A builder of dreams

by Tai Kawabata

Chuta Ito was born in 1867, the same year as the great novelist Soseki Natsume — whom he outlived by four decades. Like Natsume, too, Ito — who pioneered the historical and theoretical study of architecture in Japan — had a wry sense of humor, and from 1914 until his death in 1954 he produced no fewer than 3,717 satirical cartoons, as well as a vast number of sketches of the mythical and fantastical creatures that inhabited his vivid and whimsical imagination.

Many of these sketches and postcards are among a treasure-trove of Ito-related materials recently discovered at the University of Tokyo, from which some 300 items have been selected for display in “The World of Architect Chuta Ito,” an exhibition running at the Watari-Um museum in Jingumae, Tokyo, till Aug. 31.

The exhibition is nothing if not a testament to the astonishing breadth of Ito’s interests. University of Tokyo professor Hiroyuki Suzuki, a supervisor of the exhibition, says of Ito: “He is a very difficult person to grasp. The impression we get is that though his interests and activities were wide, his style looks old. Nevertheless, there appears to be something deep and interesting about him.”

Born the year before the Meiji Restoration, Ito was the second son of a doctor in Yonezawa, in present-day Yamagata Prefecture. However, from elementary school on, he was educated in Tokyo, where his talents soon began to show themselves. Among the exhibits showing here is a beautiful ukiyo-e of a woman in kimono, painted by Ito at the tender age of 17.

In 1892, after graduating from the architecture department at the then Imperial University, Ito went on to graduate school, becoming the first Japanese architect to undertake higher study. It was while he was there that, still only age 27, he proposed that zoka-gaku (the study of making houses) — the term then used to refer to architecture — be replaced by kenchiku, meaning to construct firmly and lay a solid foundation. His proposal was adopted, ushering in a new era of architectural thinking in Japan.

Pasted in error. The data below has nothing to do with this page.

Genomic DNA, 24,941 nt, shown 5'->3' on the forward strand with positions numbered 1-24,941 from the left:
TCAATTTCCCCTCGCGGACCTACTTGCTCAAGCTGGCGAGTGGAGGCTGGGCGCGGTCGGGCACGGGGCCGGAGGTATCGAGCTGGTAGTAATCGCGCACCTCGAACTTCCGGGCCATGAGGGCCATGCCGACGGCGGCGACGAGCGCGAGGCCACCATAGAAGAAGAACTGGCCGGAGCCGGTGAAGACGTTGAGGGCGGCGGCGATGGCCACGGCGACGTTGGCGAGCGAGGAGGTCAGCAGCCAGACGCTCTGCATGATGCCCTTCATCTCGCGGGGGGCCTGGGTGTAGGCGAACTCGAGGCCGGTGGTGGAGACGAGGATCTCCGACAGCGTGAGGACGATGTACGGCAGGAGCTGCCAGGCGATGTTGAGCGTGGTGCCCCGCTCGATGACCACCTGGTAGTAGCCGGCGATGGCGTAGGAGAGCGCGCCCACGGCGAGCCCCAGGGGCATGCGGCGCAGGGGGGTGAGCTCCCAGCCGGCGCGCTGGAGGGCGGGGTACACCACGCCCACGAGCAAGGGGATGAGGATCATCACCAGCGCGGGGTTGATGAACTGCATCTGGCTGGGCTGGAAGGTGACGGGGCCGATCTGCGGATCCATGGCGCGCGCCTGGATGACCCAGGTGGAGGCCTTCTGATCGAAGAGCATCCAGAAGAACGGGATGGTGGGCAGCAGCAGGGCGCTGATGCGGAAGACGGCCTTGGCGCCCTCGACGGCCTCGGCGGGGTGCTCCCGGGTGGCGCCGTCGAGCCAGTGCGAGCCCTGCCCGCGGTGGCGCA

Perhaps unsurprisingly for one already so outstanding in his field, after gaining his Ph.D. Ito was appointed professor at his alma mater in 1905, by which time the university had been renamed the Imperial University of Tokyo.

Though Suzuki regards Ito as “a person who was born and lived in step with Japan’s modernization, which began in the Meiji Era,” he believes it would be a mistake to label him as a “modernist” — since his genius was too individual for that.

“In the midst of modernization, he was a person who placed great value on his own visions. . . . To him, what was important was whether he could realize his own vision of the world.”

Beside the satirical and fantastical, Ito’s outlook was influenced by his extensive travels. He undertook an adventurous round-the-world trip from March 1902 to June 1905. Defying the custom that a scholar had to study in Europe or North America for three years before being appointed as professor, Ito chose to conduct his fieldwork mainly in Asia. “Ito apparently wanted to trace the transmission route of Buddhism and the roots of Japanese culture,” explains Suzuki.

As a result, Ito spent 14 months in China, then nine months in Burma, India and Ceylon (now Sri Lanka). After that he repeatedly visited the Middle East and Europe, then made North America his final port of call before returning to Japan.

During his travels, Ito produced many detailed color sketches and took thousands of photographs using glass dry plates. Many of those plates have been developed for the first time to make prints for the current exhibition.

With his horizons now widened in every sense, Ito developed an extensive theory of architectural evolution, which encompassed European, Middle Eastern and Asian building styles. True to his individualistic nature, however, some of Ito’s theories were harder to swallow than others — such as his theory that the shape of the columns of Horyu-ji Temple in Ikaruga, Nara Prefecture, came from ancient Greece. Likewise, some of Ito’s design projects never came to fruition, and his plans for some of these are included in the exhibition.

There are, however, numerous buildings designed by Ito that have survived to this day, including Kyoto’s Heian Shrine (1895) and, in Tokyo, Meiji Shrine (1920), the Great Kanto Earthquake Memorial Hall (1930) and Tsukiji Honganji Temple (1934).

Thanks to the current exhibition, we now have Ito’s more ephemeral — but no less interesting — works to set alongside these masterpieces of wood and stone, giving us for the first time a rounded picture of an outstanding man of his age.